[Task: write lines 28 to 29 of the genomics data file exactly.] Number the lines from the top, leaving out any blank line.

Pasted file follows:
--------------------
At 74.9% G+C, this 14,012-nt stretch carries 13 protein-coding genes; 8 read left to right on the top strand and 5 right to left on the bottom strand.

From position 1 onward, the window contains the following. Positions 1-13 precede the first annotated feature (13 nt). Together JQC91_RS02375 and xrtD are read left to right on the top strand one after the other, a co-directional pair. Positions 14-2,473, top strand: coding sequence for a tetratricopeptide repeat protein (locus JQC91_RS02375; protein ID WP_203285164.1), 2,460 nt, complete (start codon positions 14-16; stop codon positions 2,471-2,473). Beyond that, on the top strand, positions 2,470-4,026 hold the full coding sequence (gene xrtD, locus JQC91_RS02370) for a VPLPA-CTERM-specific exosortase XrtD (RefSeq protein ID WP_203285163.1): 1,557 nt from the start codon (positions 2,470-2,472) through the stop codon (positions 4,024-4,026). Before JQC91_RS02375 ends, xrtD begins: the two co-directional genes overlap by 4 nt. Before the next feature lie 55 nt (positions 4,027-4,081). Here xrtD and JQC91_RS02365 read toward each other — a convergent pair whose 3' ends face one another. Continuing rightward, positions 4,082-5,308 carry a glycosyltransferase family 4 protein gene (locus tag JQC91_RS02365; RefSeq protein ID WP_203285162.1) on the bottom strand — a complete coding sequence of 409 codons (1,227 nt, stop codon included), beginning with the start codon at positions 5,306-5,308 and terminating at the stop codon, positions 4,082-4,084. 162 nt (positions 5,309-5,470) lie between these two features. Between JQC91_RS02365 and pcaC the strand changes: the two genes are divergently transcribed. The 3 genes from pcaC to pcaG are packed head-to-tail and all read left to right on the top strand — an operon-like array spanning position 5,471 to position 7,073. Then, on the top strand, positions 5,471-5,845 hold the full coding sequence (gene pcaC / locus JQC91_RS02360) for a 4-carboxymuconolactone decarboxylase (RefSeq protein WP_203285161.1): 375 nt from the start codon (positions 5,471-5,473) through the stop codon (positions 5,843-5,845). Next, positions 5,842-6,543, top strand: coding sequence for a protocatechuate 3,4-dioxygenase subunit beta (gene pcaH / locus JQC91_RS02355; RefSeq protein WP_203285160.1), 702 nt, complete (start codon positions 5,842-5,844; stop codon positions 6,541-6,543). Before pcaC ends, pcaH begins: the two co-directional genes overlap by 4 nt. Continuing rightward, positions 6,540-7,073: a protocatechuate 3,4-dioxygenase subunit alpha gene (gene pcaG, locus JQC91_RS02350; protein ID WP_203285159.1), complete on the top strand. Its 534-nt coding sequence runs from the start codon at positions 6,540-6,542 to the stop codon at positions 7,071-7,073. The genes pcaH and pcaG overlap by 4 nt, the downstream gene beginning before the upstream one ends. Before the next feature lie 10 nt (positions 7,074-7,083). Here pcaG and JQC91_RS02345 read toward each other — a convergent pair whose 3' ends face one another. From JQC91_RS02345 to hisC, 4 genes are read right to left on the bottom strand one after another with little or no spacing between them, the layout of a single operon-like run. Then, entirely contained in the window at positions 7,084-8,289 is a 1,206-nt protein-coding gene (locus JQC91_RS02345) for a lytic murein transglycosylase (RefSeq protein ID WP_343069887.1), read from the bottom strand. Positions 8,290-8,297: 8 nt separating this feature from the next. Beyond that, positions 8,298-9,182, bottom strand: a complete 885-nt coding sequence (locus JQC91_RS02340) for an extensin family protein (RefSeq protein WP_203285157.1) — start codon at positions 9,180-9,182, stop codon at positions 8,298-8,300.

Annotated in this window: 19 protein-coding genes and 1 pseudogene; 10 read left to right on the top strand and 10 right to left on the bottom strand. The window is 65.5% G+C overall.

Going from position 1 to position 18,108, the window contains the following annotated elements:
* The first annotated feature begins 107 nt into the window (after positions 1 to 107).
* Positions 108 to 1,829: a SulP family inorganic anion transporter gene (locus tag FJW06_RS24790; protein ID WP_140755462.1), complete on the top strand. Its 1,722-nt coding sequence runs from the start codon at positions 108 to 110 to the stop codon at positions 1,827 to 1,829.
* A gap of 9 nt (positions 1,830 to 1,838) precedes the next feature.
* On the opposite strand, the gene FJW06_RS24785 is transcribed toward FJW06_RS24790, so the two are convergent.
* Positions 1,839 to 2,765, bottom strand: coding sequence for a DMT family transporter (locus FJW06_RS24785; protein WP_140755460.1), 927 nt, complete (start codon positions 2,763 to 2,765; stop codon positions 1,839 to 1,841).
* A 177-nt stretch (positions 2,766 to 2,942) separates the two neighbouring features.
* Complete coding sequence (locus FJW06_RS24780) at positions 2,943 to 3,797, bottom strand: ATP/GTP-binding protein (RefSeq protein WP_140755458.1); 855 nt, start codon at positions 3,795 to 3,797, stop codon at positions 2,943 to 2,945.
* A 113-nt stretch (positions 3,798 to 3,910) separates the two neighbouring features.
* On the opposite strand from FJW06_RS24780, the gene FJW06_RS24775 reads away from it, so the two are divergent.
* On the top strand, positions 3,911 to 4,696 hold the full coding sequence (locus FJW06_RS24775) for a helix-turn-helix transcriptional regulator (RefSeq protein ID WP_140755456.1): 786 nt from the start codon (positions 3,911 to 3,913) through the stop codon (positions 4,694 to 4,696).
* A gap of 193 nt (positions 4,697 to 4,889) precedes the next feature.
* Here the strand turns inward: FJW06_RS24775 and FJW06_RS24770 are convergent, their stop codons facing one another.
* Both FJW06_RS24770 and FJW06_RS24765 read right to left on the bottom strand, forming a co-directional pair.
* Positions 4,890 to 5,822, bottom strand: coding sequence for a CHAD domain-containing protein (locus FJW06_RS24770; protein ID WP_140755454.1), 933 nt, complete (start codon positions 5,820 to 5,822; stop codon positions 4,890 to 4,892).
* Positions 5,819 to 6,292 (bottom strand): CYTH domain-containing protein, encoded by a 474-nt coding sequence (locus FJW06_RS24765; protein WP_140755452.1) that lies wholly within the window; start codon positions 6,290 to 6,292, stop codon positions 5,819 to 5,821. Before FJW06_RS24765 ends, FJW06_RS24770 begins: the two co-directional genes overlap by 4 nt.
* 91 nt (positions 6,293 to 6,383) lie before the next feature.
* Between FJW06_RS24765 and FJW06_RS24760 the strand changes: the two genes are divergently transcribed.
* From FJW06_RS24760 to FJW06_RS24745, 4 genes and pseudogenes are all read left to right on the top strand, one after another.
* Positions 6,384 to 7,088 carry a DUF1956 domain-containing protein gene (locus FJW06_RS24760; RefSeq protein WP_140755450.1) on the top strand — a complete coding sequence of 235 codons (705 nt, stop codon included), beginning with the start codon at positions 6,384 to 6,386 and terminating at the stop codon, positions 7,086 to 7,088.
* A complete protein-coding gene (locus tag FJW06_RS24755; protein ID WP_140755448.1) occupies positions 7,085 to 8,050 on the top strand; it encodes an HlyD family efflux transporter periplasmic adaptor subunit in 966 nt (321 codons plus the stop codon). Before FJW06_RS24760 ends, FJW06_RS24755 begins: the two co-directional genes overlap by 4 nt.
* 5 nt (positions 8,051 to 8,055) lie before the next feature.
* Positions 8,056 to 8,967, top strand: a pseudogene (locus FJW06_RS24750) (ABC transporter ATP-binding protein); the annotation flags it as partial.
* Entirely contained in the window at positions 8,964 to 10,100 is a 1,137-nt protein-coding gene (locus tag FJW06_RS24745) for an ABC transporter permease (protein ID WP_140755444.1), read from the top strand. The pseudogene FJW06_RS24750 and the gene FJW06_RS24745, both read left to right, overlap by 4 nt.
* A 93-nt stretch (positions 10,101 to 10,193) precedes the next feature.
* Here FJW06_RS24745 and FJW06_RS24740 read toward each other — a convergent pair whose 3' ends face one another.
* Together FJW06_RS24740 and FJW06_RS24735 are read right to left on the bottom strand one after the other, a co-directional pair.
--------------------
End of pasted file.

* A 93-nt stretch (positions 10,101 to 10,193) precedes the next feature.
* Here FJW06_RS24745 and FJW06_RS24740 read toward each other — a convergent pair whose 3' ends face one another.